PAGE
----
March 2018:

» #1 Cross Domain Self-Monitoring in Anosognosia for Memory Loss in Alzheimer's Disease

» #2 White Matter Changes in Alzheimer's Disease: A Focus on Myelin and Oligodendrocytes

February 2018:

» #1 ZCCHC17 is a Master Regulator of Synaptic Gene Expression in Alzheimer's Disease

» #2 Imaging Translocator Protein as a Biomarker of Neuroinflammation in Dementia

» #3 A Transcriptomic Atlas of Aged Human Microglia

January 2018:

» #1 Neuronal Lysosomal Dysfunction Releases Exosomes Harboring APP C-terminal Fragments and Unique Lipid Signatures

» #2 An Inflammation-Related Nutrient Pattern is Associated with Both Brain and Cognitive Measures in a Multiethnic Elderly Population

Tau is not Necessary for Amyloid-Beta-Induced Synaptic and Memory Impairments

Ottavio Arancio, MD, PhD

The prevailing “amyloid cascade” hypothesis in Alzheimer’s disease (AD) research posits that amyloid-ß (Aß) and tau proteins are placed in series with Aβ upstream of tau, in a sort of trigger-bullet mechanism. This hierarchical profile in the chain of events leading to memory loss in AD is used as an explanation for the failures of many clinical trials, mostly targeting Aß. Two types of strategies are currently being implemented to overcome this obstacle. In one line of research, anti-Aß therapies are being administered prior to the overt disease manifestation. In the other, various aspects of tau pathology, including tau post-translational modifications, or tau levels, or tau aggregation status are being targeted. This hypothesis has more recently been challenged, however, by studies suggesting that Aß and tau act in parallel instead of being in series. If, in fact, the two proteins act in parallel, both anti-Aß and anti-tau therapies alone are doomed to fail. Solving this conundrum has been a central focus of research in the laboratory of Dr. Ottavio Arancio.

Aß and tau interaction in AD pathogenesis Figure: According to Dr. Arancio’s novel vision, both oligomers of Aß and tau exert a neurotoxic effect mediated by AßPP leading to synaptic and memory dysfunction. AßPP also mediates oligomers entrance into neurons and glial cells, a mechanism probably contributing to the spreading of the disease throughout the brain.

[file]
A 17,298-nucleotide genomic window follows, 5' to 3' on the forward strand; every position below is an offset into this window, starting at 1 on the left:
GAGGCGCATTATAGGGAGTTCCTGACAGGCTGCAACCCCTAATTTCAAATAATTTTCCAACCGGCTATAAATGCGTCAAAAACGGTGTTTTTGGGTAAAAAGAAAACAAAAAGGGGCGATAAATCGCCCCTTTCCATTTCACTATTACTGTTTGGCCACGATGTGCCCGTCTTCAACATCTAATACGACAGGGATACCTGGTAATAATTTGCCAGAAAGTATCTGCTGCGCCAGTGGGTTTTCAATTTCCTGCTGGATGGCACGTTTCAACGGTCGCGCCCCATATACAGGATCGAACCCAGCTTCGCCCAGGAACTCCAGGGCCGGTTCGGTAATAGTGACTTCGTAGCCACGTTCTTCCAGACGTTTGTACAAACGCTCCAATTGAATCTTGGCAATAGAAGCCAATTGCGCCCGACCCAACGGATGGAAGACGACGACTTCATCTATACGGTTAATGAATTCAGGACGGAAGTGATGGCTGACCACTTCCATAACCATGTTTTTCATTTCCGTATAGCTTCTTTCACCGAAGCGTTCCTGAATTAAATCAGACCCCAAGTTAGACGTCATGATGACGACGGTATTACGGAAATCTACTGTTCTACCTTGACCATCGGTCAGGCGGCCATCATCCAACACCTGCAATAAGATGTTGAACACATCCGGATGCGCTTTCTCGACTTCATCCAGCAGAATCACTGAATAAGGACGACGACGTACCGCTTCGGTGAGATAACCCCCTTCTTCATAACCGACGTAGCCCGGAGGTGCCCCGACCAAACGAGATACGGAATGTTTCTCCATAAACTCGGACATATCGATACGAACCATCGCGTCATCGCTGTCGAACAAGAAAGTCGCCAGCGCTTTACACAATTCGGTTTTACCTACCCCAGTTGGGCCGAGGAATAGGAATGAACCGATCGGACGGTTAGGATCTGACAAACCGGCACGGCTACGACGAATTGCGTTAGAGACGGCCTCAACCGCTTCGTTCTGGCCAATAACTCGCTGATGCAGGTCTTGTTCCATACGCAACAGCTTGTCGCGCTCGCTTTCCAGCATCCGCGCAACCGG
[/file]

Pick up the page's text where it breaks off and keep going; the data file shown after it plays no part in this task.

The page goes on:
In the current manuscript, Dr. Arancio and colleagues, including former postdoc and first author Daniela Puzzo (University of Catania) report breakthrough findings to further inform this debate. Now published online in The Journal of Clinical Investigation, they demonstrate that neither exogenous oAß nor oTau need endogenous mouse tau to negatively impact the late phase of CA3-CA1 LTP and long-term hippocampal memory. Moreover, they find that tau suppression not only fails to reduce amyloid load in a mouse model of Aß deposition, but prompts the unraveling of a defect in basal neurotransmission in the model. These findings suggest that, at least for certain electrophysiological, behavioral, and histopathological aspects, Aß and tau act in parallel, and not in series as the amyloid cascade hypothesis predicts. Most importantly, Dr. Arancio and colleagues note, “our findings suggest that therapies targeting simultaneously Aß and tau might effectively improve LTP and memory. This might be achieved by combining anti-Aß and anti-tau therapeutics, or more likely, given that the physiological functions of these proteins might render these therapeutics not clinically viable, targeting substrates downstream of both peptides through either personalized medicine approaches or drugs acting on second messenger systems shared by the two proteins and relevant to synaptic plasticity and memory.”